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Ten Great Classic Rock Workout Songs
I love listening to classic rock music and also enjoy working out and nothing is better then combining the two. With this is mind here is a list of ten of my favorite classic rock songs that can carry me through the last few minutes of any tough workout.
Obvious Child - Paul Simon
The thumping, pounding drums are so infectious and powerful that I can feel their energy passing to me through the ear buds. Simon partnered with Brazilian superstars Grupo Cultural Olodum, masters of the heavily percussive musical style called Batuque, and their drumming is the centerpiece and foundation of this song. Surprisingly, Simon has several numbers that are great for exercise such as "Late in the Evening", "Graceland", "Boy in the Bubble", and "Only Living Boy" among others.
Baba O'Riley - The Who
I try to time it so this song ends right at the finish of a hard interval. In the last minute it builds to a crescendo with the synthesizer, violin, and drums all merging together and going faster and faster, building to a frantic climax that only makes me want to push harder.
Second Hand News - Fleetwood Mac
An infectious and bouncy number from the all-time classic rock album Rumors. John McVie's bounding bass and Mick Fleetwood's crisp drumming provide the bedrock. Lindsey Buckingham's and Stevie Nicks' vocals merge together beautifully and the "pow-pow-pow" chorus puts the song into sonic overdrive. A forgotten gem.
Ramblin' Man - The Allman Brothers Band
One of the all-time great classic rock number also makes for a great high energy workout song. This irresistible Dicky Betts vehicle from the 1973 Brothers and Sisters album, the first after Duane Allman died in a motorcycle crash, is an intoxicating mix of catchy lyrics, joyous guitar picking, and sweeping slide guitar runs. This is another song I like to time so it finishes at the end of a hard aerobic interval. Dicky Betts' urgent, majestic guitar riffs near the end have a way off lifting me to higher levels of performance.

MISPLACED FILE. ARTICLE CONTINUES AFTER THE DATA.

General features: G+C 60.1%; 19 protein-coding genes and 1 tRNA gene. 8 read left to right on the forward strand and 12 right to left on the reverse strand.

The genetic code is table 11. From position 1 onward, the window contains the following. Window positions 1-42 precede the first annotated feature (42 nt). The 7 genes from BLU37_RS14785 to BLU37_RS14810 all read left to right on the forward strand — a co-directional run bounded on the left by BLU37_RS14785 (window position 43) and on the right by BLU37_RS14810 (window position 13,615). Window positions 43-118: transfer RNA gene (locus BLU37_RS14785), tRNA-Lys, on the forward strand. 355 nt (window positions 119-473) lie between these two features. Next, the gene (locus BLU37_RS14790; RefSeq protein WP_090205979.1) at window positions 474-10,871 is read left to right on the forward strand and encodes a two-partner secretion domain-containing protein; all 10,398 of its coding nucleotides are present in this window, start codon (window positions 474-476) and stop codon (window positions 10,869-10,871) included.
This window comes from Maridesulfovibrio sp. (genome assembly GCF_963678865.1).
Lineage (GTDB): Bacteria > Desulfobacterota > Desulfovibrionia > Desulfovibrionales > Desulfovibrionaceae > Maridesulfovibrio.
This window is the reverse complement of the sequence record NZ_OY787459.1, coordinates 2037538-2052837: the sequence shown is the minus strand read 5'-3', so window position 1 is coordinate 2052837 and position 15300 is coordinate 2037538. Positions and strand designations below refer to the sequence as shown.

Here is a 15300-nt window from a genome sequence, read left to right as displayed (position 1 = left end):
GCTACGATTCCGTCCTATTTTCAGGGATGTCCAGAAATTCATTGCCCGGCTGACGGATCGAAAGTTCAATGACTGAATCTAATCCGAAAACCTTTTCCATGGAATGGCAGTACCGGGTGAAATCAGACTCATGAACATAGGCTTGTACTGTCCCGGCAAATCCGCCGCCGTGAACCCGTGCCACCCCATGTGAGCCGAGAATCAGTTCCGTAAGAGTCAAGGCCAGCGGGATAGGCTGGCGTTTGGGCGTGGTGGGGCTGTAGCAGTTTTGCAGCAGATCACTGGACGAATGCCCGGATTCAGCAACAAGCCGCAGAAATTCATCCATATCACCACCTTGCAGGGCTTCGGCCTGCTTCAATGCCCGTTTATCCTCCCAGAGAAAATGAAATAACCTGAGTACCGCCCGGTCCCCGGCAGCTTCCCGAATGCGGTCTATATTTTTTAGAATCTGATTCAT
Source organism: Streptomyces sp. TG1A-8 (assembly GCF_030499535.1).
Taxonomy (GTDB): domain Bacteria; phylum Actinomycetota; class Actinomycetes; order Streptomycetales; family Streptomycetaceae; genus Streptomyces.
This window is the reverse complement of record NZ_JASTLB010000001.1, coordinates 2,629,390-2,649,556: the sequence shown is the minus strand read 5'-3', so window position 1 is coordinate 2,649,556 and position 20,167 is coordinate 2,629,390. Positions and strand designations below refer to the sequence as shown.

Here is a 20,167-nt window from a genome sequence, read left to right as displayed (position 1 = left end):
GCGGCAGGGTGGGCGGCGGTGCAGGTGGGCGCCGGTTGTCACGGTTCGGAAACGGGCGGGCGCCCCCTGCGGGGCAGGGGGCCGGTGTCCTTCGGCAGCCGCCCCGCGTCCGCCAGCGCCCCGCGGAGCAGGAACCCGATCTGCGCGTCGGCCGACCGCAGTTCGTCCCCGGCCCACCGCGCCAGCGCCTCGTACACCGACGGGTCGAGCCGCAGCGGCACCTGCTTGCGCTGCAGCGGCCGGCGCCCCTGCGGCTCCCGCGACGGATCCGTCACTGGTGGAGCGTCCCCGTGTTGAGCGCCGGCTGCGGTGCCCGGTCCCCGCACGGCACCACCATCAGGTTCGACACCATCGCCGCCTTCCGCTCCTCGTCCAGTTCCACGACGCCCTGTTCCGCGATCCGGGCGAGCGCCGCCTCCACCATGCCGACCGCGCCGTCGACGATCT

Where the Streets Have No Name - U2
The brooding synthesizer intro builds slowly like an ominous storm on the horizon. Then the Edge's urgent, ringing guitar appears like lightning flashes and mixes with Adam Clayton's pounding, pulsing bass. Turn it up loud and it will "rattle and hum" your workout. "Desire" is also another great workout companion U2 song.
The Song Remains the Same - Led Zeppelin
Fueled by Jimmy Page's crashing, jangling guitar runs and Robert Plant's screeching vocals. Another favorite Zeppelin workout song is "The Battle of Evermore," which builds slowly builds in intensity.
Working on the Highway - Bruce Springsteen
One of Bruce's faster songs. You can't sit still when the hand-clapping, knee-slapping number comes on. Bruce's manic vocal, the ringing guitar, and fast tempo are the perfect tonic to get you through a hard set or interval.
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Hollywood Nights - Bob Seger
Bob Seger is the definition of classic rock and this frantic track from 1978 Stranger in Town album is one of his best. The charging guitar and Bob's snarling vocal create a furious sound that will carry you along and lighten your burden for 5 minutes.
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American Girl - Tom Petty & The Heartbreakers
A chiming guitar intro leads into Tom's frantic vocal and builds to an urgent, blistering, jamming finish.
(What's So Funny 'Bout) Peace, Love, and Understanding - Elvis Costello
The surging guitars, Elvis's urgent vocals, and torrid drumming all add up to 3:33 minutes of rocket fuel for your workout.